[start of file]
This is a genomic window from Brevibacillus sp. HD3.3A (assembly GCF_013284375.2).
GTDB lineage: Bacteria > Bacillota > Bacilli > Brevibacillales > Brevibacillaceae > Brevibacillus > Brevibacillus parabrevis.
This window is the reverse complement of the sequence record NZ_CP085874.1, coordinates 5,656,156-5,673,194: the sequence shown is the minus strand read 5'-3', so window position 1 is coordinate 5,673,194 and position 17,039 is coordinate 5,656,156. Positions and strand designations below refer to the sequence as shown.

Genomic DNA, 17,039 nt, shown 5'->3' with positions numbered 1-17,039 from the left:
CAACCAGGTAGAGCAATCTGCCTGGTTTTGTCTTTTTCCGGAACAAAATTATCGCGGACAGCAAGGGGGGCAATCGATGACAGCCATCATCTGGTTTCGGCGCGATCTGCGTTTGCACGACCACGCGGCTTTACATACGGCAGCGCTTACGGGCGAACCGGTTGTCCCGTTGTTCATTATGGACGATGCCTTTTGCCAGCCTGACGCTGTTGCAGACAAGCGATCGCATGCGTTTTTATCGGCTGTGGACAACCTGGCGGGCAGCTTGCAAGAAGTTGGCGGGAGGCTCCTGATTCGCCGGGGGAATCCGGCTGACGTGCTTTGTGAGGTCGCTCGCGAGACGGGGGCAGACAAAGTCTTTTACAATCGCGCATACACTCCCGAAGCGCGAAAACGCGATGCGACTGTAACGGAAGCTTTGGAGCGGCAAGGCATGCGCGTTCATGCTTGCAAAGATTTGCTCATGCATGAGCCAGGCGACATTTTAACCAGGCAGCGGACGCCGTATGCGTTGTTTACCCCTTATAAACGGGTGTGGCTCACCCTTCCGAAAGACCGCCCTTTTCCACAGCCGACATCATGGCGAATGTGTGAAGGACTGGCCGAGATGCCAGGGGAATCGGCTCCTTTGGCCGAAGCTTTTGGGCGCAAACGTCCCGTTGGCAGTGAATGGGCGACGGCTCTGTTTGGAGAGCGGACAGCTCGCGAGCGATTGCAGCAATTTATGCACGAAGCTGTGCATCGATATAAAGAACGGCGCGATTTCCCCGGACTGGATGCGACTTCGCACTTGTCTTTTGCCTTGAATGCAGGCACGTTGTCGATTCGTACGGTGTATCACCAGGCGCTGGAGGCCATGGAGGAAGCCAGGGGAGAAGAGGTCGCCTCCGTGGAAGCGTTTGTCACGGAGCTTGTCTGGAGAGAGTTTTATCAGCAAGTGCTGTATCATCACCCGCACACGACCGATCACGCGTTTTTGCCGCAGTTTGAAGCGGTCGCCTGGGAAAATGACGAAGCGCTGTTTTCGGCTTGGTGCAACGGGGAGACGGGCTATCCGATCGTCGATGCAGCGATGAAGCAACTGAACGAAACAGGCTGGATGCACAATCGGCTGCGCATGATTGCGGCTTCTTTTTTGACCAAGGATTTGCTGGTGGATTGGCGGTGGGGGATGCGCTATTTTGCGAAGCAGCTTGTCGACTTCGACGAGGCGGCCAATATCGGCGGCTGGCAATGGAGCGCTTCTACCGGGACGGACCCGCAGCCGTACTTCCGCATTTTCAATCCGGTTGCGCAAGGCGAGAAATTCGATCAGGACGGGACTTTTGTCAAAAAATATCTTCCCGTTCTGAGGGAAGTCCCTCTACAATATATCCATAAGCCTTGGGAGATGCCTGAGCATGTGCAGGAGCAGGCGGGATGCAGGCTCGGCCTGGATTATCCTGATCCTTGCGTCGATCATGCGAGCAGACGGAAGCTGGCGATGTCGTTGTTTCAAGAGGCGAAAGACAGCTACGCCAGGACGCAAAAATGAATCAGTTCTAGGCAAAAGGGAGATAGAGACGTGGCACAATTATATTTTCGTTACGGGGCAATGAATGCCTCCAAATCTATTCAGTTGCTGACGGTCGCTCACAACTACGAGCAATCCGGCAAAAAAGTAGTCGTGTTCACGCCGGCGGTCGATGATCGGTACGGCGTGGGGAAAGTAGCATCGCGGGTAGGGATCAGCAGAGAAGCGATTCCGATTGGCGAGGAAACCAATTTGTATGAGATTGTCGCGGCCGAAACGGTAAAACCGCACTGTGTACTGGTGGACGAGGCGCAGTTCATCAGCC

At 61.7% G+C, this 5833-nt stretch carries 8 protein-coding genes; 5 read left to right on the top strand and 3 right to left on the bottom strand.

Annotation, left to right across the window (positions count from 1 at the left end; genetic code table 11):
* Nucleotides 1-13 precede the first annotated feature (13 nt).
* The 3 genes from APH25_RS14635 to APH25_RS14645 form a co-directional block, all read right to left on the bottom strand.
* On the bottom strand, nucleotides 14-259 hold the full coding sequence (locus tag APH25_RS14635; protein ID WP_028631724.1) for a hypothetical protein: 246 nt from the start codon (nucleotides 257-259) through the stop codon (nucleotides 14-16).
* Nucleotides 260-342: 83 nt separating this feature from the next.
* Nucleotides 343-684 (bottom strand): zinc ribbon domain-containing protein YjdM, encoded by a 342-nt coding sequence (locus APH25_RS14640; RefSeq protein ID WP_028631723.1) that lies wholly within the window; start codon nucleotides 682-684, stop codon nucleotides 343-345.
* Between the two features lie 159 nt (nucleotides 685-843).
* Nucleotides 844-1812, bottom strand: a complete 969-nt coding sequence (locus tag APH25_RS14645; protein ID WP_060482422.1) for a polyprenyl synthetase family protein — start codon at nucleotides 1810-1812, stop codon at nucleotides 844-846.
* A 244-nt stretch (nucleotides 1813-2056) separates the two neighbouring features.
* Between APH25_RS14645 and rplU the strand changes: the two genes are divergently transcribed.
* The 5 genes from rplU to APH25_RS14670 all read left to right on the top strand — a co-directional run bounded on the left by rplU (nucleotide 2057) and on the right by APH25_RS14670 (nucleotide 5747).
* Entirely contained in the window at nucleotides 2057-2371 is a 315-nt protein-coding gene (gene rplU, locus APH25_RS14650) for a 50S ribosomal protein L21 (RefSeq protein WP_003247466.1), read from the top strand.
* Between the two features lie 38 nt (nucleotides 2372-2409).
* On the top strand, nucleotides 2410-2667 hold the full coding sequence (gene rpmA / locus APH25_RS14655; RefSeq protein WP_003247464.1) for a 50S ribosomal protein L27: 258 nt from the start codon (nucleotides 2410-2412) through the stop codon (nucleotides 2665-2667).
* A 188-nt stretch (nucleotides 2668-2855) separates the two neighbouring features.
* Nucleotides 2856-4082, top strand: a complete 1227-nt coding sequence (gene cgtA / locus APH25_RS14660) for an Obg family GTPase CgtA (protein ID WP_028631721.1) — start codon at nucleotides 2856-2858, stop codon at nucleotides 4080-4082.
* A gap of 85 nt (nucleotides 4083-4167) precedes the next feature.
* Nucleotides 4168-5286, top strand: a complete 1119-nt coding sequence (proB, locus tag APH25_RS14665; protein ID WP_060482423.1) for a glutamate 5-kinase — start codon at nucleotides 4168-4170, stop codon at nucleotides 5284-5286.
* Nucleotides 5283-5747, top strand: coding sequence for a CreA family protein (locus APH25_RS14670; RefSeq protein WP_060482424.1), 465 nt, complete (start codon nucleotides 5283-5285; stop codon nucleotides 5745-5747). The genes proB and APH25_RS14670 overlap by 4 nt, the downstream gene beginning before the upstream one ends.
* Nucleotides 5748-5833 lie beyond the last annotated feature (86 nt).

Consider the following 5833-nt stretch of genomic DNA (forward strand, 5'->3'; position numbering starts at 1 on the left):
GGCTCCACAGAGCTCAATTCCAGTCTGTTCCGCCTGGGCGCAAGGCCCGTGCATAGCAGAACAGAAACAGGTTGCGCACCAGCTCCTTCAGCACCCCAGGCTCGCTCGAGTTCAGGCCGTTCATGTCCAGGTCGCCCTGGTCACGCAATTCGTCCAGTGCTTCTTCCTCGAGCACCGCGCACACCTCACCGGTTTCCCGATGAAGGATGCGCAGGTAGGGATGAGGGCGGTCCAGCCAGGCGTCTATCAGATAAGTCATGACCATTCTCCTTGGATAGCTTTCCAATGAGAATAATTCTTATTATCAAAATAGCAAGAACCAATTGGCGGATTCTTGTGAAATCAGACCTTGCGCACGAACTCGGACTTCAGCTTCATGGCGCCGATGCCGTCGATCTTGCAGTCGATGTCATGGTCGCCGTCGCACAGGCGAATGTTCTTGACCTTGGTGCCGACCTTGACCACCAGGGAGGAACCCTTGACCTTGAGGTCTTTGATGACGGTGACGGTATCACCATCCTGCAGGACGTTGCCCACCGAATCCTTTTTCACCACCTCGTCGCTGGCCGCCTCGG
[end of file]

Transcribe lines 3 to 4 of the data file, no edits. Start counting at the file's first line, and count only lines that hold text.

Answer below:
This window is the reverse complement of the sequence record NZ_CP085874.1, coordinates 5,656,156-5,673,194: the sequence shown is the minus strand read 5'-3', so window position 1 is coordinate 5,673,194 and position 17,039 is coordinate 5,656,156. Positions and strand designations below refer to the sequence as shown.

Genomic DNA, 17,039 nt, shown 5'->3' with positions numbered 1-17,039 from the left: